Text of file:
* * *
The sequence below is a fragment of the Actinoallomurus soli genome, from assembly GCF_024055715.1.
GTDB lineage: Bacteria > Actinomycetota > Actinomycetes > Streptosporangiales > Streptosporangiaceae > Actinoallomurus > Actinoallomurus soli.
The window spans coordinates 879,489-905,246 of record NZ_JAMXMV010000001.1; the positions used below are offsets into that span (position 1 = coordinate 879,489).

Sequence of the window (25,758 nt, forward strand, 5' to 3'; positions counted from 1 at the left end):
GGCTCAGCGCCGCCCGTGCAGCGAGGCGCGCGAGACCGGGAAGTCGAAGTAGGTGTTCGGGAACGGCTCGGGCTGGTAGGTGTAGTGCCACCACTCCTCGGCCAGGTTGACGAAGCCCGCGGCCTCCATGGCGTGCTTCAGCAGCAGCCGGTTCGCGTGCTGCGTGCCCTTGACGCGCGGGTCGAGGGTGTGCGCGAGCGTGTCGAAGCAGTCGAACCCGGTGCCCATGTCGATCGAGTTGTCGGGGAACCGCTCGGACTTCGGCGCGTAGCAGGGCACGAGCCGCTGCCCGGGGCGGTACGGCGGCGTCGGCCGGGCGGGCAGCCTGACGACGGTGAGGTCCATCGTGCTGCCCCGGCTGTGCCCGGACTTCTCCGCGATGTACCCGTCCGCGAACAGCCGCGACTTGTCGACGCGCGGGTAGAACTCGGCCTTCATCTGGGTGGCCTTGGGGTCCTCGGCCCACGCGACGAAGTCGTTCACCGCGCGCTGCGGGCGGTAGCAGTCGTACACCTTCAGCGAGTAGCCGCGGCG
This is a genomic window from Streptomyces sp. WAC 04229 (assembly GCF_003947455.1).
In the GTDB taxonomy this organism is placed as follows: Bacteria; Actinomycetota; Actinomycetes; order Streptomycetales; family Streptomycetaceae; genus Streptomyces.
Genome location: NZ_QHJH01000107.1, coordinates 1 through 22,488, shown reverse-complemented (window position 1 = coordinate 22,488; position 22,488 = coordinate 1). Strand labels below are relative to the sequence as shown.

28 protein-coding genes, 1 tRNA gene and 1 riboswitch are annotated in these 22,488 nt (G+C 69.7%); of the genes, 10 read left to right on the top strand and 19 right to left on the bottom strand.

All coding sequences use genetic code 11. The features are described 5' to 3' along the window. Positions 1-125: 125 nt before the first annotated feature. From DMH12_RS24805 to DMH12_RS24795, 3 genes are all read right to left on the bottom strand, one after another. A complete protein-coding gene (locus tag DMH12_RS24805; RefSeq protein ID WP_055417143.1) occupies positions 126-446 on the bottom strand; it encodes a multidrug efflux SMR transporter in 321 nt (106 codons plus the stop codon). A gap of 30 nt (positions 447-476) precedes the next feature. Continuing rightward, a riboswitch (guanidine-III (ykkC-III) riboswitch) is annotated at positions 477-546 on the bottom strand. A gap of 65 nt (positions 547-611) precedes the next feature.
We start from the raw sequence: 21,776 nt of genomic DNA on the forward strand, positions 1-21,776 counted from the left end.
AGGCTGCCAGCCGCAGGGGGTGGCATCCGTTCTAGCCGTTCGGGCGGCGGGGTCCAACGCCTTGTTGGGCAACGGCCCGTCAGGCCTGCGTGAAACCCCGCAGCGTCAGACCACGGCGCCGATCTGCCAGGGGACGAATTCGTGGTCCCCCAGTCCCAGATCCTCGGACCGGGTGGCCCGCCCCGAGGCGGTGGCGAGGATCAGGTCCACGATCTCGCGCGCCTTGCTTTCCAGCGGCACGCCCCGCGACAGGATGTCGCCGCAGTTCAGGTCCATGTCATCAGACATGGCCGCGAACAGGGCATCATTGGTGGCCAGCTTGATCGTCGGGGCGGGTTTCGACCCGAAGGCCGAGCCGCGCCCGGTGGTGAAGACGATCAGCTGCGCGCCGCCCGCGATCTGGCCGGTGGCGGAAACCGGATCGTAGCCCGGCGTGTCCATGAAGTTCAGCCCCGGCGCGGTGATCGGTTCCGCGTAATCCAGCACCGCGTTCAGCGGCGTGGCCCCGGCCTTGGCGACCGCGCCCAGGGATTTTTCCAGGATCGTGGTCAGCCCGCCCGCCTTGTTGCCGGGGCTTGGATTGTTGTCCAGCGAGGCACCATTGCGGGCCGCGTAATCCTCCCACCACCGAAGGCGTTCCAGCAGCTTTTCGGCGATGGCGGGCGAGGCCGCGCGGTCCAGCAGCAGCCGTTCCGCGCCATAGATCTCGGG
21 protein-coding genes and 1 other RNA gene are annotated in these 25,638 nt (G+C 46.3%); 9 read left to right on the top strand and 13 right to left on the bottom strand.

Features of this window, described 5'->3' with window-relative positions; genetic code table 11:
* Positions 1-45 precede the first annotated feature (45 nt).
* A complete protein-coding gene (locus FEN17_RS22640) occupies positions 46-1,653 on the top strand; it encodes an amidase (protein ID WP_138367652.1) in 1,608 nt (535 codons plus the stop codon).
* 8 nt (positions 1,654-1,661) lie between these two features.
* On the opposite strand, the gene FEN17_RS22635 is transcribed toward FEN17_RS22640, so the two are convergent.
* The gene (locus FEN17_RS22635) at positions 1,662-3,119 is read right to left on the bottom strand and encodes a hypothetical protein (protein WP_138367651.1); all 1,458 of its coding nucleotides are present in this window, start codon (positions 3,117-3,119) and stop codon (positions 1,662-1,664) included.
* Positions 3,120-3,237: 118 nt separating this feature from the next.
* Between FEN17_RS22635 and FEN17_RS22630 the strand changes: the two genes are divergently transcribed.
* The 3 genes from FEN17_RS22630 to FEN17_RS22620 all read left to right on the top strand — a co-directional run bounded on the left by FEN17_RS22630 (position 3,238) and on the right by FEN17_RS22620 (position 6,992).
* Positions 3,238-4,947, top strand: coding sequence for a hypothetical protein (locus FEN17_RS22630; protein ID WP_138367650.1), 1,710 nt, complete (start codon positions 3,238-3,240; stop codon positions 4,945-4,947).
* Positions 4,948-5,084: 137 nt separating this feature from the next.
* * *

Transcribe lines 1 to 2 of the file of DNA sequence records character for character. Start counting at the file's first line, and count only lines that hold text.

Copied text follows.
The sequence below is a fragment of the Actinoallomurus soli genome, from assembly GCF_024055715.1.
GTDB lineage: Bacteria > Actinomycetota > Actinomycetes > Streptosporangiales > Streptosporangiaceae > Actinoallomurus > Actinoallomurus soli.